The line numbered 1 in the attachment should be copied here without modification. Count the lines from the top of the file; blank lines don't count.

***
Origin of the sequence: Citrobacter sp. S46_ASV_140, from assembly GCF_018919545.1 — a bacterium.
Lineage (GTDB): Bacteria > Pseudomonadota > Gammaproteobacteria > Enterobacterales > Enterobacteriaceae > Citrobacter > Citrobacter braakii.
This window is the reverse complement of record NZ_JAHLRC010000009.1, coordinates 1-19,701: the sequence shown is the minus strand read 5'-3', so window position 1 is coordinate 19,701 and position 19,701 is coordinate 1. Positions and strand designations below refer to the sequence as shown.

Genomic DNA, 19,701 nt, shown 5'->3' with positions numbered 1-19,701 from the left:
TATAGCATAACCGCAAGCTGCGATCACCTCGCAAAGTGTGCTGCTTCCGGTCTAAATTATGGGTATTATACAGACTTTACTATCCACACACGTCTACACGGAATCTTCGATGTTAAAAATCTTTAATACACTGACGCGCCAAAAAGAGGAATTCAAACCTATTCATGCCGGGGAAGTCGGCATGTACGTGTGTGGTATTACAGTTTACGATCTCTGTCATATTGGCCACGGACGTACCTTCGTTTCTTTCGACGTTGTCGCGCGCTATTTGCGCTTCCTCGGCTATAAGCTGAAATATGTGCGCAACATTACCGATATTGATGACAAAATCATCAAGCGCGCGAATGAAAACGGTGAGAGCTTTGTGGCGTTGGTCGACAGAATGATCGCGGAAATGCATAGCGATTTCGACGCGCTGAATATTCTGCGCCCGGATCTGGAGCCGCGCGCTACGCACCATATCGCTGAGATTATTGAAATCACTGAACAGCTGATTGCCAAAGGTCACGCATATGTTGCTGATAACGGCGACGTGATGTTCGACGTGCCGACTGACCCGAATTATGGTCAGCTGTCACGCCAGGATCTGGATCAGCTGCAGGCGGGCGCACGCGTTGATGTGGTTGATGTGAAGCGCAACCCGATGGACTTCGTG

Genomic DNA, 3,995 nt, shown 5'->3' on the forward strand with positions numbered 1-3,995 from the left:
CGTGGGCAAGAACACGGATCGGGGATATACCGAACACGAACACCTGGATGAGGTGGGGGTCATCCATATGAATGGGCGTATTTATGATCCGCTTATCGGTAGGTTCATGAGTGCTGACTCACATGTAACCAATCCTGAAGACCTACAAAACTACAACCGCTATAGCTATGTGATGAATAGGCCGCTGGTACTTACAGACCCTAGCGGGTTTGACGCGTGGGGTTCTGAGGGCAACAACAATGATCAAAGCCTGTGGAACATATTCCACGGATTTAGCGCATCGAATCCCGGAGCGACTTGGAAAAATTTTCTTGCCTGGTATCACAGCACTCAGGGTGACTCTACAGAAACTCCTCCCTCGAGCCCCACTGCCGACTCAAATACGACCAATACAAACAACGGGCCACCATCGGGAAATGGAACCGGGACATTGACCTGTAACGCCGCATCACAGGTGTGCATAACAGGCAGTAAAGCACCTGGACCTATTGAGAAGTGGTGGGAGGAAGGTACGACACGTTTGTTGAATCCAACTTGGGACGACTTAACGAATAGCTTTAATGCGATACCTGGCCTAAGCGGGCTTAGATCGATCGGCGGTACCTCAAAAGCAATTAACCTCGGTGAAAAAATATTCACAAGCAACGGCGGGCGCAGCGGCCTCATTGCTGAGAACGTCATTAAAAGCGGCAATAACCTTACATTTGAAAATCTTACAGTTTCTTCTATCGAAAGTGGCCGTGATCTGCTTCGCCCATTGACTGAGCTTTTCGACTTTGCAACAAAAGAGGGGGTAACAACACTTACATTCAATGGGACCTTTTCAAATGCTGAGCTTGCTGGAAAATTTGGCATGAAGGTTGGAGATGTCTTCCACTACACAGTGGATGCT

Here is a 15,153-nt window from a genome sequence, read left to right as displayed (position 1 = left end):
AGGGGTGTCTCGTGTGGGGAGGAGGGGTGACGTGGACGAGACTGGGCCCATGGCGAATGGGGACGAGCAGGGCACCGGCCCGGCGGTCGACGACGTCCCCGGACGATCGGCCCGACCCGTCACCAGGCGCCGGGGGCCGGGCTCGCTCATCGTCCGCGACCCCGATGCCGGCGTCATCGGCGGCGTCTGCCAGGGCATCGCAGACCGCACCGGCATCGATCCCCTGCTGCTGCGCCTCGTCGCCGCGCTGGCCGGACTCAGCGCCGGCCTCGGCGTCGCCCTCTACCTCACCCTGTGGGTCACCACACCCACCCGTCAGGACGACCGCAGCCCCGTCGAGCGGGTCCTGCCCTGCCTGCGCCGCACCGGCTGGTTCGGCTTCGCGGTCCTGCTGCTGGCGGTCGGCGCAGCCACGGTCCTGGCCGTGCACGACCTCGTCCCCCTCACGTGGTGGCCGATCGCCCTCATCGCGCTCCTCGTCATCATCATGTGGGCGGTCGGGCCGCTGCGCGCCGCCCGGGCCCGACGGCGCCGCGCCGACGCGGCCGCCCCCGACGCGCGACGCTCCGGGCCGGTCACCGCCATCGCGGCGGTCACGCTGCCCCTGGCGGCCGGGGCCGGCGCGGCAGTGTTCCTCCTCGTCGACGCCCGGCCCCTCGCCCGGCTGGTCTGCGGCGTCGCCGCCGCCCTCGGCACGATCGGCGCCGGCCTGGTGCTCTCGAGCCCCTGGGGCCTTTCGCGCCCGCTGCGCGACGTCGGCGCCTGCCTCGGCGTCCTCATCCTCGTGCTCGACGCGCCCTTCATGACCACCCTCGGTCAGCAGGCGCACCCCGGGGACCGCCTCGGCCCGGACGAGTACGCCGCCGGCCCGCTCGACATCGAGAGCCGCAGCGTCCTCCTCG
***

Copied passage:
Origin of the sequence: Citrobacter sp. S46_ASV_140, from assembly GCF_018919545.1 — a bacterium.